Reviews of the 2020 Boston Globe–Horn Book Picture Book Award Winner and Honor Books

Picture Book Winner

Saturday
by Oge Mora; illus. by the author
Preschool, Primary    Little, Brown    40 pp.    g
10/19    978-0-316-43127-9    $18.99
e-book ed.  978-0-316-43126-2    $9.99 

Mora (Thank You, Omu!, rev. 11/18) follows up her Caldecott Honor winner with another story built around family and community connection. On Saturdays, Ava and her mother (who works the rest of the week) spend the whole day together. They go to the library, the beauty shop, the park — and on this particular Saturday they are taking the bus to see a special puppet show. However, a series of misadventures derails their perfectly planned day. Following each disappointment (library storytime is canceled, a puddle-splash ruins their newly styled hair), Mom tries to make the best of things. In an optimistic refrain, she repeats, “Today will be special. Today will be splendid. Today is SATURDAY!” But when even Mom reaches her limit, Ava steps up. Mora’s gorgeous cut-paper and collage illustrations depict a colorful, bustling city. Bits of patterned paper and “old book clippings” underscore the author’s love of storytelling. Sound effects in the text (“ZOOOOM!” “WHOOOSHH!”) add energy and child appeal. This simple, well-crafted tale holds universal lessons for children and adults alike: things do not always go as planned; taking a breath and a moment can help us shift our perspectives when life gets challenging; and setting aside time and spending it with loved ones is special no matter what you do. MONIQUE HARRIS

From the September/October 2019 issue of The Horn Book Magazine.

 

Honor Books

Birdsong
by Julie Flett; illus. by the author
Primary    Greystone Kids    56 pp.
9/19    978-1-77164-473-0    $17.95
e-book ed.  978-1-77164-474-7    $17.95

In spring Katherena, her mother, and their dog Ôhô pack up their “little home in the city by the sea” and move to their “new home [that] sits on a hill.” The new place is in a peaceful, bucolic setting, but it’s quite isolated. At her mother’s urging, Katherena befriends their neighbor, an elderly woman named Agnes who enjoys gardening and working with pottery. Season by season, the young girl and elderly woman continue meeting and talking while sharing their passion for flora, fauna, and art. The passage of time is indicated by brief pauses in the text (“Spring” “Summer” “Fall” “Winter” “Spring”) and with season-specific imagery in the gorgeous digitally composed pastel and pencil illustrations. The text is smooth and lyrical, but the pictures could almost tell the story by themselves, each composition portraying the emotional journey of Agnes and Katherena (and with glimmers of Katherena’s mother). Cree-Métis author/illustrator Flett’s words and images truly capture the warmth and solidarity of the female protagonists and the ideal of respect for our elders. This tender intergenerational friendship story beautifully portrays the ways in which human connections are strengthened through love of art and nature. A glossary of the few Cree words included in the text is appended. SUJEI LUGO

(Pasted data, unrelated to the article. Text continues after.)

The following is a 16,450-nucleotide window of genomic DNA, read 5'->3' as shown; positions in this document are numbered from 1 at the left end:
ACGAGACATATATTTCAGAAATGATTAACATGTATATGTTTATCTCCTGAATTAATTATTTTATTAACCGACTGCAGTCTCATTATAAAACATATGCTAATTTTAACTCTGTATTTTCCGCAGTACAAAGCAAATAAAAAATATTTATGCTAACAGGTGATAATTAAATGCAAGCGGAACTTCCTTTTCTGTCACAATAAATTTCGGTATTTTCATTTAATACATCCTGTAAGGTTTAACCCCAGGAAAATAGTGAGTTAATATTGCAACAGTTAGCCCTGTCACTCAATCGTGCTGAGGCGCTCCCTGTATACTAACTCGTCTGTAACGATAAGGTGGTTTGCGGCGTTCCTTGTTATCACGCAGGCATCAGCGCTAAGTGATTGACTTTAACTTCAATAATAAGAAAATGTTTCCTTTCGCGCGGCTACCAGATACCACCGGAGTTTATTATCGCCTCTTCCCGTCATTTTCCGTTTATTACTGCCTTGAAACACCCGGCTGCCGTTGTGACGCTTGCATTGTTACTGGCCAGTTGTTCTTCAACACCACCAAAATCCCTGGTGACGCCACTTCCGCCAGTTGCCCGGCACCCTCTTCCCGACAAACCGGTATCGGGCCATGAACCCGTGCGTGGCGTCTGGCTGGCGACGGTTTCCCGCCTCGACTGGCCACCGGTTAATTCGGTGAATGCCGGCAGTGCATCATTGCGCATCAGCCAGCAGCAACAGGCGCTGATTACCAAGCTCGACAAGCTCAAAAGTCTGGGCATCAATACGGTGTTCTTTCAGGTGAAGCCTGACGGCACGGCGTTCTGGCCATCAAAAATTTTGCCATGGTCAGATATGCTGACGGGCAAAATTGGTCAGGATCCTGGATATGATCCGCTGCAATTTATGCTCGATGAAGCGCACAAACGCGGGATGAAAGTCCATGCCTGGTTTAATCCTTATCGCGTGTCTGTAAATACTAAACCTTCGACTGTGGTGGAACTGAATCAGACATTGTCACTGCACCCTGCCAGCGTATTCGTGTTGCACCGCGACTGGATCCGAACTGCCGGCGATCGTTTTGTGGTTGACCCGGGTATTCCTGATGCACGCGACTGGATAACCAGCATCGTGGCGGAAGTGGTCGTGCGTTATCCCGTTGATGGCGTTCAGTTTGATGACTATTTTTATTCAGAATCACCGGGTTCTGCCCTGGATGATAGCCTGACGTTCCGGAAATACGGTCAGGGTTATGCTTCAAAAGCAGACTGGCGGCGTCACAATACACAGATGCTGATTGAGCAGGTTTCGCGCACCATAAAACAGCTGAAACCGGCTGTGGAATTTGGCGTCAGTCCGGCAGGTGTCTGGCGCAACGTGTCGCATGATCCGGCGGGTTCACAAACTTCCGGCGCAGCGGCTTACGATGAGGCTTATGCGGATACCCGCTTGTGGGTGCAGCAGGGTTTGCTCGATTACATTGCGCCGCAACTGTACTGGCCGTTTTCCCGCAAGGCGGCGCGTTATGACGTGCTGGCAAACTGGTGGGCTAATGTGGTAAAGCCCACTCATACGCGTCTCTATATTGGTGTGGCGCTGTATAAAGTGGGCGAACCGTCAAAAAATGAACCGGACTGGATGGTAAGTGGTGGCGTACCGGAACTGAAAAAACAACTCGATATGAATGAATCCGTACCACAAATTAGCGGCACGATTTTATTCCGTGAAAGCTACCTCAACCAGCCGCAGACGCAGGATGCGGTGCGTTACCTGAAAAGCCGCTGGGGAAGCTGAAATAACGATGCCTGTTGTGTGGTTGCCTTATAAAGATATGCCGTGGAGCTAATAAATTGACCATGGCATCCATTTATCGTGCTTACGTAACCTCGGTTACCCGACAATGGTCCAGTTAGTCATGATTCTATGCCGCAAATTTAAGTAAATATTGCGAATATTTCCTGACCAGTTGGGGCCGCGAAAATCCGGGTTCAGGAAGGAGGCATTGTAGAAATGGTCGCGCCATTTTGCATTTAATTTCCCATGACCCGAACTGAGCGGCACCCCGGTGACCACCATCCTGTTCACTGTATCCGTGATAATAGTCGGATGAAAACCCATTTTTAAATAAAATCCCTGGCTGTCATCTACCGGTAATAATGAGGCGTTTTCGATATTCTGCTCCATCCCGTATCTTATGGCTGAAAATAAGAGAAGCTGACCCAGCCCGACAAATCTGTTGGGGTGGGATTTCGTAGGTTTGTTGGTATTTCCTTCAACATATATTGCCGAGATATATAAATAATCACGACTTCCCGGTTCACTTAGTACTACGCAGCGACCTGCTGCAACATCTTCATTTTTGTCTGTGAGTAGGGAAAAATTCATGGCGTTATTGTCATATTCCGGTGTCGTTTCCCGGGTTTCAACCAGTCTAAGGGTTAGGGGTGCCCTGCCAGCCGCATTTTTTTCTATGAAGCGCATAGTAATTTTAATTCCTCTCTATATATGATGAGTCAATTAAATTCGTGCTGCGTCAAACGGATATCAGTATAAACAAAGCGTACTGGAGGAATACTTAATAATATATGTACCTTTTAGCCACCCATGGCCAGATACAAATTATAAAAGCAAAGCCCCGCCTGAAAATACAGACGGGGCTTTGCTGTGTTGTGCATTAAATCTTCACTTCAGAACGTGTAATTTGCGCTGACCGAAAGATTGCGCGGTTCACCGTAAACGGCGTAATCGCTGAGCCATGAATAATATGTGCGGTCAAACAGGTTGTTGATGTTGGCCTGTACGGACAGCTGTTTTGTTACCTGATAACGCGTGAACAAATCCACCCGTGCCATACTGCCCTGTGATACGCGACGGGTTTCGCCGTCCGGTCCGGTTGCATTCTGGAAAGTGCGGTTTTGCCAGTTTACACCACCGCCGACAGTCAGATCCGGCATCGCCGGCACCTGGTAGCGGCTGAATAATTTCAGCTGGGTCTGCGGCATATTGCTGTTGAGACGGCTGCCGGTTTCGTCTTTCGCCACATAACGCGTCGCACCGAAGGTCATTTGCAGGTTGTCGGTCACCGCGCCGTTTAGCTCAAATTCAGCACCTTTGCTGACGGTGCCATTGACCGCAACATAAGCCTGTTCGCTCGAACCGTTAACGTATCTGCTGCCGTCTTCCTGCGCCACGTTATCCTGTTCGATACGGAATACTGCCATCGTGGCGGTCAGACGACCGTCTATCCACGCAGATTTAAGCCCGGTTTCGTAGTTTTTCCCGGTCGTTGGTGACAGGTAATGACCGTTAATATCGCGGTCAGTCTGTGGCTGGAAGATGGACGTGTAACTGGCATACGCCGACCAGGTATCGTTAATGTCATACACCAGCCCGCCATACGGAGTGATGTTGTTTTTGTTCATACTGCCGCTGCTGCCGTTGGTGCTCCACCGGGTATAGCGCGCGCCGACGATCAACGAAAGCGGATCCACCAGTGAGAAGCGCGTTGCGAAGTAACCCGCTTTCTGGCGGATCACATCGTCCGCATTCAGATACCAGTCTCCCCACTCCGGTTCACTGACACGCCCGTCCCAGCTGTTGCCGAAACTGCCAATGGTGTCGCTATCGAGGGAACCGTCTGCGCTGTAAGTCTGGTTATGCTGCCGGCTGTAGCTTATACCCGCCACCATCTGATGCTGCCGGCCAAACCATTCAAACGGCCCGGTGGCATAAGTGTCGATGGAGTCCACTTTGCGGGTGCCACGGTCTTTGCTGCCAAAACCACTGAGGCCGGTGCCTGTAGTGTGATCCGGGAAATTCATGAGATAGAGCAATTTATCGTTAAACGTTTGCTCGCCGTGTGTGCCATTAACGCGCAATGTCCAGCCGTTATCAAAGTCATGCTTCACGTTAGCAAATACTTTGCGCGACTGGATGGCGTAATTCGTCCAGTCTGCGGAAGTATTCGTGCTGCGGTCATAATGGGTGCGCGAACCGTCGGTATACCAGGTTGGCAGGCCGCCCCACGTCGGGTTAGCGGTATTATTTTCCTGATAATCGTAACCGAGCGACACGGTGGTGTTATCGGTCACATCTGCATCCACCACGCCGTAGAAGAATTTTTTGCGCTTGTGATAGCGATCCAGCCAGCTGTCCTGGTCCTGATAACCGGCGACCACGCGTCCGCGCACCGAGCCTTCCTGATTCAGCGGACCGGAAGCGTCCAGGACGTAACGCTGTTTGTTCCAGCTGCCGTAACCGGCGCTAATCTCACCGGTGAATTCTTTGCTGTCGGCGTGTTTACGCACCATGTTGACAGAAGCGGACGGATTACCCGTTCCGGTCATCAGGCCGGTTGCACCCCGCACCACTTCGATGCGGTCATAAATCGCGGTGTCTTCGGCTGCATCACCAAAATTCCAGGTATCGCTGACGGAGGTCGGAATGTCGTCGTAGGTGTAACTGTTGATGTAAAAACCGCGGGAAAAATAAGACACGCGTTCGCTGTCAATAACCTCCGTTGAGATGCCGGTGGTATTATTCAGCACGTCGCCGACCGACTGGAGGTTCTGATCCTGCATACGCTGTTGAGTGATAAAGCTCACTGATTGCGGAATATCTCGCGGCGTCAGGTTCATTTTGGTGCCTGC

From the November/December 2019 issue of The Horn Book Magazine.

 

Pokko and the Drum
by Matthew Forsythe; illus. by the author
Preschool, Primary    Wiseman/Simon    64 pp.
10/19    978-1-4814-8039-0    $17.99
e-book ed.  978-1-4814-8040-6    $10.99

“The biggest mistake Pokko’s parents ever made was giving her a drum,” begins this story about a young frog musician’s path to creative fulfillment, benevolent (mostly) leadership, and satisfying self-expression. After that attention-grabbing opening line, the well-paced text builds anticipatory humor by backing up to describe earlier gifts Pokko’s parents regretted: a slingshot, a llama, and a balloon, all shown in uncluttered spreads featuring the game but poker-faced Pokko. Then comes the drum: Pokko’s face lights up (for a second) and she reaches toward her instrument, her now-constant companion. She practices inside the house; her parents send her out. She goes to the forest, where her playing attracts a banjo-strumming raccoon, a trumpet-blowing rabbit, and more; soon she’s trailed by a parade of like-minded, music-making creatures (minus the rabbit, who gets eaten by a wolf: “No more eating band members or you’re out of the band,” deadpans Pokko). There are lots of visual nods and references in Forsythe’s textured, painterly watercolor, gouache, and colored-pencil illustrations — Rousseau, Sendak, Lobel, Ungerer, Keats, Klassen — but, like his amphibian protagonist, this idiosyncratic author/illustrator/animator (The Brilliant Deep, rev. 7/18; Warning: Do Not Open This Book!; the Adventure Time television series) marches to his own beat. ELISSA GERSHOWITZ

From the January/February 2020 issue of The Horn Book Magazine.

 

The 2020 Boston Globe–Horn Book Award winners and honors were announced at SLJ's virtual Day of Dialog and via live stream on May 27th, 2020. For reviews of the winning titles and more, click on the tag BGHB20.

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Rebecca McDonald

Excellent choices! I am particularly happy about Ashley Bryan's and Oge Mora's books.

Posted : May 27, 2020 09:11


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